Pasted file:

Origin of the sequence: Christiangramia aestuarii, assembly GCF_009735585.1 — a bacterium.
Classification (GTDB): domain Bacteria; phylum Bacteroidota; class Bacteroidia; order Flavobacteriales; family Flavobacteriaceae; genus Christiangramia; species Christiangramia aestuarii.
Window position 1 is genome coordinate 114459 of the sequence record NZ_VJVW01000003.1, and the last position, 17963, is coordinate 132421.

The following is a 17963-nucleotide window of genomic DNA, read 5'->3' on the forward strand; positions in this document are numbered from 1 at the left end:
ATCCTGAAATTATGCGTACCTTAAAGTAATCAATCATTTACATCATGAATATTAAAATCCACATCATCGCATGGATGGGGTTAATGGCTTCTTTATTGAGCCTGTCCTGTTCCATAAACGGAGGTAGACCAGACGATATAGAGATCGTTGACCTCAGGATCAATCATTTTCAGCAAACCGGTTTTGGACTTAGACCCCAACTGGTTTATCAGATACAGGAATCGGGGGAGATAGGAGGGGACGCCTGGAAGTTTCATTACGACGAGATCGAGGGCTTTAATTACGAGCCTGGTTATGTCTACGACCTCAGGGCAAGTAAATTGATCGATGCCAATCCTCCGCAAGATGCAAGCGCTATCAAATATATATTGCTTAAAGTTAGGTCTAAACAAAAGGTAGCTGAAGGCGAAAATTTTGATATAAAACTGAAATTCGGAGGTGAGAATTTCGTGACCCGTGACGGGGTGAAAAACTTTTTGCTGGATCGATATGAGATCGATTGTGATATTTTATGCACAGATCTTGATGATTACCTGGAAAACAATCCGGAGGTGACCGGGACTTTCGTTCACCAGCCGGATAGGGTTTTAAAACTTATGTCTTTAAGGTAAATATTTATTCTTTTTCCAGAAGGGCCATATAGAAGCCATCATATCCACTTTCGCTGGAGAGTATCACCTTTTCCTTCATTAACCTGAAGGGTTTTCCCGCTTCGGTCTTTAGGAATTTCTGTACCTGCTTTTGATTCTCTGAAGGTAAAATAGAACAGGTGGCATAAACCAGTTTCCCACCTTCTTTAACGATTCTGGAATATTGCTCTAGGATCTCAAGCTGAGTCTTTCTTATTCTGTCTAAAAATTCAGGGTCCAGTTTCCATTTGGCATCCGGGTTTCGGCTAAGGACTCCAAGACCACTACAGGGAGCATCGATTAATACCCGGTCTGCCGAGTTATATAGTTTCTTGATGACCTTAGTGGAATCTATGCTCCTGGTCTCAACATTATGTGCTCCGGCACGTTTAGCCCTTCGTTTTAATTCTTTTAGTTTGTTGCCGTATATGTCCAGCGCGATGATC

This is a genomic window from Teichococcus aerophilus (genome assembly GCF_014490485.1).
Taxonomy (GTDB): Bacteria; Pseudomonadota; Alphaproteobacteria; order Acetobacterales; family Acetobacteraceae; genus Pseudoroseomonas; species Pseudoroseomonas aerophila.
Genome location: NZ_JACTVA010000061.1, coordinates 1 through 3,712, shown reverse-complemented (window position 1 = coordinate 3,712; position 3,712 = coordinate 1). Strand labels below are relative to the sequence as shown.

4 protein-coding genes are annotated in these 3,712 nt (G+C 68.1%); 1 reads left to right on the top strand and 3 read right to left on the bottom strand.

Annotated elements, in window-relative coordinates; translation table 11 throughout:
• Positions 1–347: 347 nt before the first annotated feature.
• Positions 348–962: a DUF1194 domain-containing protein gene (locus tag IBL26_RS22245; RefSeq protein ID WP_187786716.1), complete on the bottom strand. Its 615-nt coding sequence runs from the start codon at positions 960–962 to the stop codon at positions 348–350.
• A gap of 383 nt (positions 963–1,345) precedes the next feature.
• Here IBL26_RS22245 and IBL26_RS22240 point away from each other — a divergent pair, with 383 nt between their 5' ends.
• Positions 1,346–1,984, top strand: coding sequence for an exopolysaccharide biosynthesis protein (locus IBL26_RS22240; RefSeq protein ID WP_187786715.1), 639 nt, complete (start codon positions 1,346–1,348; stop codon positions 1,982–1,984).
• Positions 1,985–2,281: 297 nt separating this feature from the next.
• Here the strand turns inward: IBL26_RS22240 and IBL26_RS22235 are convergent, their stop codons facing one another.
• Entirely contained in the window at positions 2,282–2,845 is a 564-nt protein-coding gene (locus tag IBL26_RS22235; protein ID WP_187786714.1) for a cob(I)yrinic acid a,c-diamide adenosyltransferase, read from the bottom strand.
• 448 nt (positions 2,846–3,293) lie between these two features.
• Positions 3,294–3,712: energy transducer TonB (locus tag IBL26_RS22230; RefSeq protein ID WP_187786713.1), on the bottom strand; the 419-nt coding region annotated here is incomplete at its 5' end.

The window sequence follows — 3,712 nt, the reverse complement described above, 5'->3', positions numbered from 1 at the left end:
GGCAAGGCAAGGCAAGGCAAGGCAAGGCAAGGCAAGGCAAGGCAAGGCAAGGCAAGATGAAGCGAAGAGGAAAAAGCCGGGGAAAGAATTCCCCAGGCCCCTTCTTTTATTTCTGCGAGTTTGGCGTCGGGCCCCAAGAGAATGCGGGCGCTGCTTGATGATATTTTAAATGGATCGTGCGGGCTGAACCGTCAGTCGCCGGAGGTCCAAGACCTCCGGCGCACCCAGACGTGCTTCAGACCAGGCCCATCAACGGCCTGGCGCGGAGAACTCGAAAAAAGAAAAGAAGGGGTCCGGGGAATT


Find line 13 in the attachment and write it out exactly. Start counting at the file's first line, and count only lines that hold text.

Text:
• A gap of 383 nt (positions 963–1,345) precedes the next feature.